In the end a great answer is rarely given for a poorly formed question.

Before you write that next email

1)      Take a minute to think about what you really want to know about before you blast off the email to someone.

2)      Make a list of points that you need answers to-this gives the person a chance to ask for additional details on a particular point

3)      Re-read your request before you send it to make sure you haven’t missed anything and to ensure that it is easy to understand.

The Unpopular Opinion

Have you ever been in one of those meetings where everyone knows that the idea being presented is wrong/unprofitable/impossible/full of holes etc? This fill in the blank idea tends to be presented by someone in a power position and thus we are compelled to listen.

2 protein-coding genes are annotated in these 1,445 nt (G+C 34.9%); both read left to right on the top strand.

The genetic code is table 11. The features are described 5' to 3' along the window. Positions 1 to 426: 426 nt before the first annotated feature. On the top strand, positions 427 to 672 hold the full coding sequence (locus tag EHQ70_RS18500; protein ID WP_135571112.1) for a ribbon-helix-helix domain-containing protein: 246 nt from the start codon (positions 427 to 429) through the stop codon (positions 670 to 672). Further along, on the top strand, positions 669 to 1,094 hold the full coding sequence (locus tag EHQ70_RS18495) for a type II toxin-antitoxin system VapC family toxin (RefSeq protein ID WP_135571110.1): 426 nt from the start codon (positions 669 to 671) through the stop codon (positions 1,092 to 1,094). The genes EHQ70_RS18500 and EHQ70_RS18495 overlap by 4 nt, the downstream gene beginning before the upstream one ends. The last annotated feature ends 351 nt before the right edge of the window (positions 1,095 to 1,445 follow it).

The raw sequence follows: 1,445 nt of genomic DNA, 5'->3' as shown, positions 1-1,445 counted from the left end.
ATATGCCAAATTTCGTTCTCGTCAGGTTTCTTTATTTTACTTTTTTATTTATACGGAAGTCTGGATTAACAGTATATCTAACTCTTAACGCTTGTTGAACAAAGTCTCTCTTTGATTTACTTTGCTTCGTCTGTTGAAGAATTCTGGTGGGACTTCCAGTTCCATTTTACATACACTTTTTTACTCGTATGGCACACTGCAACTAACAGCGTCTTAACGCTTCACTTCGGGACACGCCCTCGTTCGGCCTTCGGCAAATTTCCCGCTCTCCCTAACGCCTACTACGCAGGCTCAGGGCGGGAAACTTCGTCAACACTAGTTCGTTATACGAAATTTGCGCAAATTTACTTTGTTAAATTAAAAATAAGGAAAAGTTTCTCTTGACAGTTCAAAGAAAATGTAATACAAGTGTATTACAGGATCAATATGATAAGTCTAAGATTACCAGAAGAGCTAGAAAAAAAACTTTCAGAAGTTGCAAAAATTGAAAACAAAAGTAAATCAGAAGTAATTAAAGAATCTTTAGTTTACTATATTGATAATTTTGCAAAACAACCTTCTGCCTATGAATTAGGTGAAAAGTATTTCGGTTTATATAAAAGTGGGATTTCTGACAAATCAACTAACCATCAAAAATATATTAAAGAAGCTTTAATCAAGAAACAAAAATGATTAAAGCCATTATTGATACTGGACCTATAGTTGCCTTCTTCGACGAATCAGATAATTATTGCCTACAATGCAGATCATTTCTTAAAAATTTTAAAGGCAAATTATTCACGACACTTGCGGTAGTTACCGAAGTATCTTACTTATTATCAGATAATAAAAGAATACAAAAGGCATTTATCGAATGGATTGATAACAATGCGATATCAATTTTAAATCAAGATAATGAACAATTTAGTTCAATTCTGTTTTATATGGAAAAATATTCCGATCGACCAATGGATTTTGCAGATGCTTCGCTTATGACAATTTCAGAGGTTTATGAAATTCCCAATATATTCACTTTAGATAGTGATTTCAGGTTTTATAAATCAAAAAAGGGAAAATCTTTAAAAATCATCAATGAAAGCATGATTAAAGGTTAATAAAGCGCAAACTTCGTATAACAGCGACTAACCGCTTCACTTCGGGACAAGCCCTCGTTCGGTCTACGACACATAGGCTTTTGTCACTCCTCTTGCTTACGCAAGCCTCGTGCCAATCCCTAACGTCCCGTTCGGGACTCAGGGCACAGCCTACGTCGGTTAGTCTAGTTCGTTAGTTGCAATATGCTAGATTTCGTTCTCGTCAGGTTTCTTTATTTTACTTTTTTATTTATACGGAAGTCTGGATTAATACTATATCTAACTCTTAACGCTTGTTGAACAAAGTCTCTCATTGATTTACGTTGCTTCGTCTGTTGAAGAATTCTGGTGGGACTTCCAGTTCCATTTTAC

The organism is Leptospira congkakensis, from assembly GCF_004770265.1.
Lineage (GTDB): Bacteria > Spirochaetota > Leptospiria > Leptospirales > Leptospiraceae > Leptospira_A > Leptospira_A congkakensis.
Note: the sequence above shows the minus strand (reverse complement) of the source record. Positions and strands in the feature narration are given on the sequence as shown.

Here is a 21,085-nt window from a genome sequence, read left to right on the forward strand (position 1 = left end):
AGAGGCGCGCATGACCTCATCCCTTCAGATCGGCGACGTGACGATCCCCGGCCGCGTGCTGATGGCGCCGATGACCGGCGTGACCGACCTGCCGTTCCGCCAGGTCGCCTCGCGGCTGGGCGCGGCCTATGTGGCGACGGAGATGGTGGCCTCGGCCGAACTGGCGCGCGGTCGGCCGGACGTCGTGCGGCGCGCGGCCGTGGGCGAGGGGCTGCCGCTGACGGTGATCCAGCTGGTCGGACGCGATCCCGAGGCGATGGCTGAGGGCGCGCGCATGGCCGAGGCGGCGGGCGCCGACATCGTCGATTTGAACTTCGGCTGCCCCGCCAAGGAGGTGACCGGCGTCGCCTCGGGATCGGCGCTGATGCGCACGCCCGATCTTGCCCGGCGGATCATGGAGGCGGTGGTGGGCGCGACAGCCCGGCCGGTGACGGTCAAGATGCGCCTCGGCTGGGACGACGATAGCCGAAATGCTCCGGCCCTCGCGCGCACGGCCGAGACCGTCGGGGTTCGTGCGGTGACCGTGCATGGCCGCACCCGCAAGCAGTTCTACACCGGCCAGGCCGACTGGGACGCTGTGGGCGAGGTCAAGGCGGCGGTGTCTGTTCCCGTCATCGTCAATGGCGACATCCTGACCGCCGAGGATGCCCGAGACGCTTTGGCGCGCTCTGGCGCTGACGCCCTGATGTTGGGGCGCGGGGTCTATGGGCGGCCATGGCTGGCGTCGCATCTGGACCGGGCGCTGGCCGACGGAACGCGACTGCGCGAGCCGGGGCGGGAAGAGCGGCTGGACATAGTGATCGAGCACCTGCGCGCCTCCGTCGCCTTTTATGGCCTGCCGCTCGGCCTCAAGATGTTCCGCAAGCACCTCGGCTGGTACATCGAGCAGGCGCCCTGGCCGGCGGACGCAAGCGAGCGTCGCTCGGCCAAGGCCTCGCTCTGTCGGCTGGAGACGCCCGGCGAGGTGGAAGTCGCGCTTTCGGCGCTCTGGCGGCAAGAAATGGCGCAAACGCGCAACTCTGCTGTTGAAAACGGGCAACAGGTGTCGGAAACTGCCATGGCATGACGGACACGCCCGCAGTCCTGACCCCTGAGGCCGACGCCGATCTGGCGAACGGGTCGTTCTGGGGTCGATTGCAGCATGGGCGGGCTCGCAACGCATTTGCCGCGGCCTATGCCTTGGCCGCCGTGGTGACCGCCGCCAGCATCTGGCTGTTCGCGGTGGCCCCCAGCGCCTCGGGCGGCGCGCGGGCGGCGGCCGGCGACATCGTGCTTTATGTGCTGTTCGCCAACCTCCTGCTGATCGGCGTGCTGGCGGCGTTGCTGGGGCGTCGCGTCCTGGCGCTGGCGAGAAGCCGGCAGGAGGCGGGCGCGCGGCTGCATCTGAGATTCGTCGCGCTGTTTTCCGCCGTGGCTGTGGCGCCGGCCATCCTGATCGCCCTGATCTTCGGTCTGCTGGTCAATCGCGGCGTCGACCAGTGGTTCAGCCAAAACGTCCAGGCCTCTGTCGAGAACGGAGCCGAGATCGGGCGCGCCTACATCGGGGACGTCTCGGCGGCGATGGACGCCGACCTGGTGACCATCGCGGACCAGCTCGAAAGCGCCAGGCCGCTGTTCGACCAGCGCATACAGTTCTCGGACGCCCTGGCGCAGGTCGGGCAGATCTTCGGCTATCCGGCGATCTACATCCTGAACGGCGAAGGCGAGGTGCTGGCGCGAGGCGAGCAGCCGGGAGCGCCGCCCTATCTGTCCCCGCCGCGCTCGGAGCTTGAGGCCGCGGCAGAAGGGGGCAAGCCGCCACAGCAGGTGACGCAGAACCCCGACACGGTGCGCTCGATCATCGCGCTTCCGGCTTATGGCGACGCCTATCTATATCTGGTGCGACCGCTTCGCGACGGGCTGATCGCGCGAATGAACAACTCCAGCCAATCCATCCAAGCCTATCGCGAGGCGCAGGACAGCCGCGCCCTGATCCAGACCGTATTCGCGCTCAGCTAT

After the meeting everyone chats about how this is silly/a waste of time/broken and yet they have their notepads of takeaways and will go about building the business case for executing said imperfect project.

Have you ever wanted to stand up and ask where the idea came from or called out the holes in the theory?

Have you ever actually voiced the questions everyone is thinking and not saying out loud?

Asking the question makes you the face of an “unpopular” opinion. Personally I struggle to think that it is truly unpopular or contrary. More likely what you are voicing is just not the opinion of the top ranking individual presenting it.

Asking the hard questions is often looked at as a career limiting move.